Monday, May 9, 2016

Zinful Features Natural Beauty of Organic Wines

At Toledo Wines and Vines we believe in sustainability and taking care of the environment. Grapes are agricultural crops that depend on healthy water, soil and climate. So when Earth Day rolled around, you might guess how we celebrated: by drinking wine. Hey, it was organic!

Organic Wines Are Naturally Good

Zinful, Perrysburg’s downtown wine bar, was the scene of the Earth Day tasting with a focus on two organic wineries: Domain de Mauperthuis of Burgundy and Tenuta delle Terre Nere of Italy.

We sampled a white and red from Mauperthuis. The first was a 2014 Chablis, which is Chardonnay. In the style of this famous French region, the wine was not oaked. It was crisp, light and delicious. SRP $19.99. The 2014 Domaine Mauperthuis Bourgogne Rouge Les Brulis is a Pinot Noir in the earthy, Burgundian style with the fruitiness dialed back. Enjoyable, but not a match for a good Willamette Valley Pinot. SRP $17.99.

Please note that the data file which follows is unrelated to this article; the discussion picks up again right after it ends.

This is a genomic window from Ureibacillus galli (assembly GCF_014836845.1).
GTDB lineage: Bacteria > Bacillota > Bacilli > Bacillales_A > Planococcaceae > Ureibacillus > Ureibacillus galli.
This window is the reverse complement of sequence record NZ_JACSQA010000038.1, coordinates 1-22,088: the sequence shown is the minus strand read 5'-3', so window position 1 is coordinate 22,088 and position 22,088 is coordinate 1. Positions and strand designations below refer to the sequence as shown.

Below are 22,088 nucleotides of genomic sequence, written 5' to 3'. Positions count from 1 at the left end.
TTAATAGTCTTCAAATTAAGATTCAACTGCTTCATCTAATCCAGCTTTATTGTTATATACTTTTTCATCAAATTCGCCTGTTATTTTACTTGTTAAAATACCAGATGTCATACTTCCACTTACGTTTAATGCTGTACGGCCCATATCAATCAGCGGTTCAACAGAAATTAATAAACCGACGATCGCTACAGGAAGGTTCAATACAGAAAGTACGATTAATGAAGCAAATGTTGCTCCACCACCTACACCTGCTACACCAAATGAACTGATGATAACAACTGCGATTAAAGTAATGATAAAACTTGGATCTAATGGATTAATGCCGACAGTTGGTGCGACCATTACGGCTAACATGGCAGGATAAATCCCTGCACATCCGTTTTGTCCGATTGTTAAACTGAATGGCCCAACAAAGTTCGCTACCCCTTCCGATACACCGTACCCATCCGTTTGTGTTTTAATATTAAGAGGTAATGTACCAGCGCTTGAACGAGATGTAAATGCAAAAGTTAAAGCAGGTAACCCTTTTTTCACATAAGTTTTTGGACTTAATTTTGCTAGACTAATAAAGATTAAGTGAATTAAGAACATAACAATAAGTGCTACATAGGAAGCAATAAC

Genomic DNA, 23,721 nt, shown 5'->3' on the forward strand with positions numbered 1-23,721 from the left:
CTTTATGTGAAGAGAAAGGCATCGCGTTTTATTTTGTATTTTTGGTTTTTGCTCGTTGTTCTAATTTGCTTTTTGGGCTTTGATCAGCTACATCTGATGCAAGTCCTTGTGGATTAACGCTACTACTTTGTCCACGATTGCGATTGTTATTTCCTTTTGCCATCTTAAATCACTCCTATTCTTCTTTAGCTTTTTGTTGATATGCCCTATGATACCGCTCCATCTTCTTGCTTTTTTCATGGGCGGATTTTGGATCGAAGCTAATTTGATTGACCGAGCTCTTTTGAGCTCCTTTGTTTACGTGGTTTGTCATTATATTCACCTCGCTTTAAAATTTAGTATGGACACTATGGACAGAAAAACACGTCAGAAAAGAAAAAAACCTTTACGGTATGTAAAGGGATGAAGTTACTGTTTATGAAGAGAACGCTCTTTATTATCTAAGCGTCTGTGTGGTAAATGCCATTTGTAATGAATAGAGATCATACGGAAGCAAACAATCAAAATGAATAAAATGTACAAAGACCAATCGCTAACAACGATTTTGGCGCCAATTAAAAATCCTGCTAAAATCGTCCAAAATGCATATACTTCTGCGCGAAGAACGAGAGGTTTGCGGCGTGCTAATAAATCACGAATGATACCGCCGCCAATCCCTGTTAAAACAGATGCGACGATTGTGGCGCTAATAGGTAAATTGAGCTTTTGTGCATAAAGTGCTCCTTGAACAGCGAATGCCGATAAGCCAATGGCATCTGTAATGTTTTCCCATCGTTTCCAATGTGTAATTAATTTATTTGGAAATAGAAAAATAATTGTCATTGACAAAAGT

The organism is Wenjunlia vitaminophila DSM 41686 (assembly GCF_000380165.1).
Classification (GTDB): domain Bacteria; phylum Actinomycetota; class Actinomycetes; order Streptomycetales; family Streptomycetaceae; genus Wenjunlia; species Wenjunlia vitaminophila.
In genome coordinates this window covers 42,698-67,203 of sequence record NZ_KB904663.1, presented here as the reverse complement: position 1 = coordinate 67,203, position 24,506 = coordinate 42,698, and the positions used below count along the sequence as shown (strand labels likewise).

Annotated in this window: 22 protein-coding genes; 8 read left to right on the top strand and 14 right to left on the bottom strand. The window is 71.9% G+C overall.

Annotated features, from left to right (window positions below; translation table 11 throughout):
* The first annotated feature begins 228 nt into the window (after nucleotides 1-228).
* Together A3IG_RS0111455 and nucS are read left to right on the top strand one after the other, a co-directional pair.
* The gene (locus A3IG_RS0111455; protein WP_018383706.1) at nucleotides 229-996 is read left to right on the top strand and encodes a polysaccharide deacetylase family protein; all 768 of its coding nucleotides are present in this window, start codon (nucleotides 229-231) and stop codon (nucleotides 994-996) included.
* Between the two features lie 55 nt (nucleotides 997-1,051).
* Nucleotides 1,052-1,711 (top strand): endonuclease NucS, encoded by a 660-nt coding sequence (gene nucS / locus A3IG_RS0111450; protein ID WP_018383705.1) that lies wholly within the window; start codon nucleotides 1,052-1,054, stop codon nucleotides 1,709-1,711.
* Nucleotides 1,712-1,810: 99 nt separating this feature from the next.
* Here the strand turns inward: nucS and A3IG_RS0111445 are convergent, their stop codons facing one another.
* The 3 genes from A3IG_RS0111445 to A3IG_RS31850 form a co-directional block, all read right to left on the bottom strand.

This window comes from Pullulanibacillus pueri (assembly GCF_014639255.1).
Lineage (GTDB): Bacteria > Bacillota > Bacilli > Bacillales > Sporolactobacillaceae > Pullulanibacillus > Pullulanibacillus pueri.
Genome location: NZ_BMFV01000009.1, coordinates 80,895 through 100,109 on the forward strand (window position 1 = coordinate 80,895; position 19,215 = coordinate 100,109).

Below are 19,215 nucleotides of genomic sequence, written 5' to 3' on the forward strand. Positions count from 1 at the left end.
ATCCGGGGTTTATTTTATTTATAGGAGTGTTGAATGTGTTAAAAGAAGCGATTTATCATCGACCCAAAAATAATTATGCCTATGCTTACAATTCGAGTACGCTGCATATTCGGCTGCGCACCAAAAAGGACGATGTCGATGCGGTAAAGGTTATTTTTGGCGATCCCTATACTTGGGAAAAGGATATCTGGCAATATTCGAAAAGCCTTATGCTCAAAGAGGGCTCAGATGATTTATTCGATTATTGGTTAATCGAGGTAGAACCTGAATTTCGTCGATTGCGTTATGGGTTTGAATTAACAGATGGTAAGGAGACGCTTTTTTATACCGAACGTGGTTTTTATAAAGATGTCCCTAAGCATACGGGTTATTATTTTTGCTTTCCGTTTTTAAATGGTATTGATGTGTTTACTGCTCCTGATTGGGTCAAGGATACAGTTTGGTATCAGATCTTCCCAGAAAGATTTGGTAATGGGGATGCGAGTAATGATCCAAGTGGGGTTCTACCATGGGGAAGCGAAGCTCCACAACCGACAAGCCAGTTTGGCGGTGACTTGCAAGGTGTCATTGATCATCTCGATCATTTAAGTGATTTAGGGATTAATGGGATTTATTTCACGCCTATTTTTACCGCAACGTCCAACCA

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The wines of Terre Nere are extremely interesting because they come from the volcanic soil of Italy’s Etna island. Four different Terre Nere wines were featured. The 2014 Etna Bianco is a field blend of 65% Carricante plus local varieties Catarratto, Grecanico, Inzolia and Minnella. This had floral notes with a sour taste. The 2014 Caldera Bianco is also a Carricante wine, but this is a lightly oaked wine that is enthralling.

We finished with two reds: the 2014 Terre Nere Etna Rosso and 2013 Terre Nere Feudo Mezi Rosso. The Rosso was heavy on the tannins, perhaps due to the whole cluster fermentation.

The prize of the evening was the 2013 Feudo Mezi Rosso. This wine is made from Nerello Mascalese and Nerello Cappuccio vines that are 50 to 80 years old that are grown in soil with black volcanic ash and balsaltic pebbles. How cool!

The Feudo Mezi is silky and dark in character with deep cedar and spice notes. A prize wine, it has a SRP of $39.99.

Wines from Domain de Mauperthuis and Terre Nere demonstrate that respect for the environment and sustainable farming practices pay off in the glass.

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